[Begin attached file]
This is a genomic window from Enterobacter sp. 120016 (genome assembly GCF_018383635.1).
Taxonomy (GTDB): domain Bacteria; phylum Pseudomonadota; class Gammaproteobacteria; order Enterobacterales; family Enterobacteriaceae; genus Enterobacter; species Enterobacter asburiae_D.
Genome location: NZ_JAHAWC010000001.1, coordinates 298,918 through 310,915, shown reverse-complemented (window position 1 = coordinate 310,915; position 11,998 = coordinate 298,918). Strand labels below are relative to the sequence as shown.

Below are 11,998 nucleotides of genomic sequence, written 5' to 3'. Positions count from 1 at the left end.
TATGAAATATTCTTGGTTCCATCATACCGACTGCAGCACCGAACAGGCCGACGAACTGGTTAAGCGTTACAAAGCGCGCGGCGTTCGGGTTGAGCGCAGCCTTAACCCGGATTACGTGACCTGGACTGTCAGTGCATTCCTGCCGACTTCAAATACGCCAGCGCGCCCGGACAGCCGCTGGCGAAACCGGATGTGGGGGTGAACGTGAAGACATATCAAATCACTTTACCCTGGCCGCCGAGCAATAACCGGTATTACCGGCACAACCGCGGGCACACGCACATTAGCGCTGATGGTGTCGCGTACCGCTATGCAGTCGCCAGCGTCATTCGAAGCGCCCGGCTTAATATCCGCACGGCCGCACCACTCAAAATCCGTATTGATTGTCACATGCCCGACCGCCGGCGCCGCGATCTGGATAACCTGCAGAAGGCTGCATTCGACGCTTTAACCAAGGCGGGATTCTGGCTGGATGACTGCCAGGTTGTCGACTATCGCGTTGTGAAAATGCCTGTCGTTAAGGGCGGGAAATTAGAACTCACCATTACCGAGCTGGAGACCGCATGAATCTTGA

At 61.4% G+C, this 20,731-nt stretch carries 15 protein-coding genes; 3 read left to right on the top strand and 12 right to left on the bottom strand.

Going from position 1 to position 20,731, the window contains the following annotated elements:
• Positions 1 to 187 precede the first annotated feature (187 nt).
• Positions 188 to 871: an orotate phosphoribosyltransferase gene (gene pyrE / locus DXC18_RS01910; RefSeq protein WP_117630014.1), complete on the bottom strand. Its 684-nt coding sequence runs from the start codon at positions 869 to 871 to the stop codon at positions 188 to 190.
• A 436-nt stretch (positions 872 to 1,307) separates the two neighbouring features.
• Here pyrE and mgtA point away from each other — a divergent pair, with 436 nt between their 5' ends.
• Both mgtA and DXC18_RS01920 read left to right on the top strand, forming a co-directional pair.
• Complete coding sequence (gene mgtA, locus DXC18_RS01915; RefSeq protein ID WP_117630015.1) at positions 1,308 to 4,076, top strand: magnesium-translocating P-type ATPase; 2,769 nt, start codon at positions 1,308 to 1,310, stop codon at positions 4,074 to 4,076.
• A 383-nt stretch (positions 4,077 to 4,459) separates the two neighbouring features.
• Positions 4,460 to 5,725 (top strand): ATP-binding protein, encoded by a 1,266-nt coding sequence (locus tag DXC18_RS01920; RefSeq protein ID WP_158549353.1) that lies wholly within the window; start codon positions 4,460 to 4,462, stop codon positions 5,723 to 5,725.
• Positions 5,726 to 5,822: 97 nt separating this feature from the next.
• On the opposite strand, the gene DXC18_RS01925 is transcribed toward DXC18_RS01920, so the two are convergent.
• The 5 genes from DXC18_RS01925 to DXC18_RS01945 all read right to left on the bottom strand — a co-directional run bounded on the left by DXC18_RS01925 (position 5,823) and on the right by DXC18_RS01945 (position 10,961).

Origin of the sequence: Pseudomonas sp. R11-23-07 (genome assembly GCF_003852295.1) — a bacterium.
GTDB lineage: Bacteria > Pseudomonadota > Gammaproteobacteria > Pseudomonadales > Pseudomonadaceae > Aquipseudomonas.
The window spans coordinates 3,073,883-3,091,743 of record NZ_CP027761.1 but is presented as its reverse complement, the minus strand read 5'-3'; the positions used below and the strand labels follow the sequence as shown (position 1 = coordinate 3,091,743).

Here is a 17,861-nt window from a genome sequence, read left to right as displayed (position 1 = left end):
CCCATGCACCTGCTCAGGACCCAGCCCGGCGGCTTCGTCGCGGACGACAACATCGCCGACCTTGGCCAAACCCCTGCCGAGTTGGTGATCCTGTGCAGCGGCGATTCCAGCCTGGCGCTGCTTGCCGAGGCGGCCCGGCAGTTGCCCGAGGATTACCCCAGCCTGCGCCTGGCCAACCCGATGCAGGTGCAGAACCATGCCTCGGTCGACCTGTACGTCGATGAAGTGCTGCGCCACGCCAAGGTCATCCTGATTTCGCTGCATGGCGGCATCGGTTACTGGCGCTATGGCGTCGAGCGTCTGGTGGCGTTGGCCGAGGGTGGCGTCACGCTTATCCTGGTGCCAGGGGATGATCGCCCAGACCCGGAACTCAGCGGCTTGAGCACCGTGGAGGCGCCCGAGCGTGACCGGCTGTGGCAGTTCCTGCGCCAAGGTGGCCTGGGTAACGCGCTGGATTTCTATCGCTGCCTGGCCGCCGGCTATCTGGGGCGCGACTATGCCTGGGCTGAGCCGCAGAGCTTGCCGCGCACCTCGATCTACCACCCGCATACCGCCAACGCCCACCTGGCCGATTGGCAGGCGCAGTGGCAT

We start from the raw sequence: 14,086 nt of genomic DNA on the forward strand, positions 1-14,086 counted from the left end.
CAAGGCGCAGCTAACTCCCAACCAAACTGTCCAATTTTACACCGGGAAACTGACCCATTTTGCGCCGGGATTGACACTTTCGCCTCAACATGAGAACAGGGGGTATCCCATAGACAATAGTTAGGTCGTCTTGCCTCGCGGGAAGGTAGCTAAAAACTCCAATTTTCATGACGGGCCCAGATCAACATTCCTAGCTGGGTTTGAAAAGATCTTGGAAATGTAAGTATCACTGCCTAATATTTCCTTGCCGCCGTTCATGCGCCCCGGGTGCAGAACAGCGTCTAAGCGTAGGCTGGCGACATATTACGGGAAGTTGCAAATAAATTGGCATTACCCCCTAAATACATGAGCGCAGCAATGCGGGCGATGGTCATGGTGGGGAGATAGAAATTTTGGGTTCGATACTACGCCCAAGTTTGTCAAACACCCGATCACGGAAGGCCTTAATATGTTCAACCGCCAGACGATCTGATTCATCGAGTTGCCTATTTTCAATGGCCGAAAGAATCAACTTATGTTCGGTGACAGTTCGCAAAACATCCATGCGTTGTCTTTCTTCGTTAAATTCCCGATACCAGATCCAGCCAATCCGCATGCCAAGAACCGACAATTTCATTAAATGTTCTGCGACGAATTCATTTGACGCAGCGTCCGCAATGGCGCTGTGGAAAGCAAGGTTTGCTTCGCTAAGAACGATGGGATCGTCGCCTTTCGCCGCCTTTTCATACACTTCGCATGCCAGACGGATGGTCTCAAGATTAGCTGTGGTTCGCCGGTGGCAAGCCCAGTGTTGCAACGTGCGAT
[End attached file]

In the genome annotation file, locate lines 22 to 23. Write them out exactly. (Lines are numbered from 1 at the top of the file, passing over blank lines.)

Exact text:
Here is a 17,861-nt window from a genome sequence, read left to right as displayed (position 1 = left end):
CCCATGCACCTGCTCAGGACCCAGCCCGGCGGCTTCGTCGCGGACGACAACATCGCCGACCTTGGCCAAACCCCTGCCGAGTTGGTGATCCTGTGCAGCGGCGATTCCAGCCTGGCGCTGCTTGCCGAGGCGGCCCGGCAGTTGCCCGAGGATTACCCCAGCCTGCGCCTGGCCAACCCGATGCAGGTGCAGAACCATGCCTCGGTCGACCTGTACGTCGATGAAGTGCTGCGCCACGCCAAGGTCATCCTGATTTCGCTGCATGGCGGCATCGGTTACTGGCGCTATGGCGTCGAGCGTCTGGTGGCGTTGGCCGAGGGTGGCGTCACGCTTATCCTGGTGCCAGGGGATGATCGCCCAGACCCGGAACTCAGCGGCTTGAGCACCGTGGAGGCGCCCGAGCGTGACCGGCTGTGGCAGTTCCTGCGCCAAGGTGGCCTGGGTAACGCGCTGGATTTCTATCGCTGCCTGGCCGCCGGCTATCTGGGGCGCGACTATGCCTGGGCTGAGCCGCAGAGCTTGCCGCGCACCTCGATCTACCACCCGCATACCGCCAACGCCCACCTGGCCGATTGGCAGGCGCAGTGGCAT